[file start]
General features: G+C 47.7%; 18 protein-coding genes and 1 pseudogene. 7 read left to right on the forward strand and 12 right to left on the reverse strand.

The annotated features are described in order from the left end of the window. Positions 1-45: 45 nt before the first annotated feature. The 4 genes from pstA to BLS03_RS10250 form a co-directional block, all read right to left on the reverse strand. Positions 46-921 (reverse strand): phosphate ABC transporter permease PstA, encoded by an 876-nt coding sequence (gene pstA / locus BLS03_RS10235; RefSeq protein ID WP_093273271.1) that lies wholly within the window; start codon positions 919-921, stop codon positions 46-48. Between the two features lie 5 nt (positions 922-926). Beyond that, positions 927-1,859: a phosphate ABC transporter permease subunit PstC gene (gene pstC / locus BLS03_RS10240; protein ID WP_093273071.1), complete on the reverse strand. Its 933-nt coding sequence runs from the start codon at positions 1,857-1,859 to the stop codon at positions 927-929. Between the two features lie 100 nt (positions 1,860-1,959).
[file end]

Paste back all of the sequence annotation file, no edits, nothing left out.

General features: G+C 47.7%; 18 protein-coding genes and 1 pseudogene. 7 read left to right on the forward strand and 12 right to left on the reverse strand.

The annotated features are described in order from the left end of the window. Positions 1-45: 45 nt before the first annotated feature. The 4 genes from pstA to BLS03_RS10250 form a co-directional block, all read right to left on the reverse strand. Positions 46-921 (reverse strand): phosphate ABC transporter permease PstA, encoded by an 876-nt coding sequence (gene pstA / locus BLS03_RS10235; RefSeq protein ID WP_093273271.1) that lies wholly within the window; start codon positions 919-921, stop codon positions 46-48. Between the two features lie 5 nt (positions 922-926). Beyond that, positions 927-1,859: a phosphate ABC transporter permease subunit PstC gene (gene pstC / locus BLS03_RS10240; protein ID WP_093273071.1), complete on the reverse strand. Its 933-nt coding sequence runs from the start codon at positions 1,857-1,859 to the stop codon at positions 927-929. Between the two features lie 100 nt (positions 1,860-1,959).